David Shukman has been to Greenland to look at algae:
Scientists are “very worried” that the melting of the Greenland ice sheet could accelerate and raise sea levels more than expected.
They say warmer conditions are encouraging algae to grow and darken the surface.
Dark ice absorbs more solar radiation than clean white ice so warms up and melts more rapidly.
Currently the Greenland ice sheet is adding up to 1mm a year to the rise in the global average level of the oceans.
It is the largest mass of ice in the northern hemisphere covering an area about seven times the size of the United Kingdom and reaching up to 3km (2 miles) in thickness.
This means that the average sea level would rise around the world by about seven metres, more than 20ft, if it all melted.
That is why Greenland, though remote, is a focus of research which has direct relevance to major coastal cities as far apart as Miami, London and Shanghai and low-lying areas in Bangladesh and parts of Britain.
Algae were first observed on the Greenland ice sheet more than a century ago but until recently its potential impact was ignored. Only in the last few years have researchers started to explore how the microscopically small plants could affect future melting.
A five-year UK research project known as Black and Bloom is under way to investigate the different species of algae and how they might spread, and then to use this knowledge to improve computer projections of future sea level rise.
The possibility of biologically inspired melting was not included in the estimates for sea level rise published by the UN’s climate panel, the IPCC, in its latest report in 2013.
That study said the worst-case scenario was a rise of 98cm by the end of the century.
Meanwhile, another factor that may be driving the melting has been identified by an Austrian member of the team, Stefan Hofer, a PhD student at Bristol.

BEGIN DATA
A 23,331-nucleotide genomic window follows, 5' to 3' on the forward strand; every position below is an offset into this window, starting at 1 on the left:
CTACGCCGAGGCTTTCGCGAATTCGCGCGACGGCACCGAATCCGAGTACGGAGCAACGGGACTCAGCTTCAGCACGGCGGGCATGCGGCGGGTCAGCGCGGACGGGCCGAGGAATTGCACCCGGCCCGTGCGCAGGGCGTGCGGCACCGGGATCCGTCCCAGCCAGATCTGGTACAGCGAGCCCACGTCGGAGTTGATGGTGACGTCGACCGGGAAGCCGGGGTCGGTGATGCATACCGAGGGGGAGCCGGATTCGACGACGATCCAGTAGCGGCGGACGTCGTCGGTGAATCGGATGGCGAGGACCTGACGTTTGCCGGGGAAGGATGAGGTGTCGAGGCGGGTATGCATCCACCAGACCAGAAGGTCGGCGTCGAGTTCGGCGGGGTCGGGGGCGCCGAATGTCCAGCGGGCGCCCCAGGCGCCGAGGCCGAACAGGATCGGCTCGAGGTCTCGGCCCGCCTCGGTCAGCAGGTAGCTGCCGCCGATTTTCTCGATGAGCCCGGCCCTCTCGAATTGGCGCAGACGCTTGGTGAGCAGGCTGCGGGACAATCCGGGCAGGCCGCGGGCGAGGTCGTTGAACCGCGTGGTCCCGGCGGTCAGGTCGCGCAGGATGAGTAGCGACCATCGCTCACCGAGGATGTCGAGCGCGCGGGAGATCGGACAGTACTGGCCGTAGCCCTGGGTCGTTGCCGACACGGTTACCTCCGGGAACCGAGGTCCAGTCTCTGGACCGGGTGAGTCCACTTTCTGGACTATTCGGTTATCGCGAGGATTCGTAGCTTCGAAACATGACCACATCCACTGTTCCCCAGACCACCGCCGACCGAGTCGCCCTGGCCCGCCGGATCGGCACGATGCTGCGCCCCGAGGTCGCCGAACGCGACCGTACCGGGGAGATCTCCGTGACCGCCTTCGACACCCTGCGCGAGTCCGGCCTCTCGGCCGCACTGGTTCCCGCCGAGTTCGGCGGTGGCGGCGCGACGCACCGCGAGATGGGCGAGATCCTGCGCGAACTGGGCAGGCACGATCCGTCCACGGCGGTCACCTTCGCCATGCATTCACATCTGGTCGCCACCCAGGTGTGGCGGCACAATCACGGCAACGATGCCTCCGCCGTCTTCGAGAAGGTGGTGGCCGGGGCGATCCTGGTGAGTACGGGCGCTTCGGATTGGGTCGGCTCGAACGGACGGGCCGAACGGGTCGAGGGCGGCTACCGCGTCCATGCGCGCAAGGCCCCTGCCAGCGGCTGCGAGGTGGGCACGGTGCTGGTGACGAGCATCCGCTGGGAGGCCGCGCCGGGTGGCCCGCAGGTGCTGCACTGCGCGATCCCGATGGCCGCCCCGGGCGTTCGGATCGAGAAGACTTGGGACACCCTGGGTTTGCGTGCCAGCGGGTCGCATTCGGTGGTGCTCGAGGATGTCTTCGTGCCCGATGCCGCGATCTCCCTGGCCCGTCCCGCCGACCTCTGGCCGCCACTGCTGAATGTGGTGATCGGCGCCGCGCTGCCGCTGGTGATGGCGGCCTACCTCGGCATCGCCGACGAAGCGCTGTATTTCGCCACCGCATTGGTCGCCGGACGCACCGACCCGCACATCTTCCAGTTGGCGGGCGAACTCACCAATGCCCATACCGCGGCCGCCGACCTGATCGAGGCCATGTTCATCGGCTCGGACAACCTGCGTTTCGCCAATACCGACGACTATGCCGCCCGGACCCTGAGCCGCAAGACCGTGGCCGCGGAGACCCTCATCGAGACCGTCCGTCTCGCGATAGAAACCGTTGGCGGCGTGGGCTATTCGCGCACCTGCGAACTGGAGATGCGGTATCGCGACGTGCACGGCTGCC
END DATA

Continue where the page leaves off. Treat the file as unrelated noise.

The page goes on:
In a paper recently published in Science Advances, he analysed satellite imagery and found that over the past 20 years there has been a 15% decrease in cloud cover over Greenland in the summer months.
“It was definitely a ‘wow’ moment,” he told me.
Although temperature is an obvious driver of melting, the paper estimated that two-thirds of additional melting, above the long-term average, was attributable to clearer skies.
What is not known is how this might affect the algae. Their darker pigments are believed to be a protection from ultra violet light – so more sunshine might encourage that process of darkening or prove to be damaging to them.
If ever there was a non-story!
For a start, algae were observed over a century ago. No doubt it has been there for millennia. Why it should make any difference now is anybody’s guess.
And they are not even sure whether more sunshine will make them grow or kill them!
The Black and Bloom project, which Shukman has been visiting, is based near to Kangerlussuaq, in SW Greenland.
Contrary to popular myth, propagated by the likes of Shukman, temperatures in that part of the world are no higher than they were in the 1930s and 40s.
Ilulissat (Station 4221) has a long temperature record, and is very close to Kangerlussuaq:
DMI also concocted a merged SW Greenland series, which shows a similar pattern. 2010 was an anomalously warm year, but no other year since 2000 has exceeded some of those earlier years prior to 1950.
To put matters further into perspective, recent studies have shown that shown that Greenland’s ice sheet actually gained mass between 1961 – 1990:
And for a longer perspective, we have the ice core data.
For some reason, algae did not cause the Greenland ice cap to melt away in all of those earlier warm periods.
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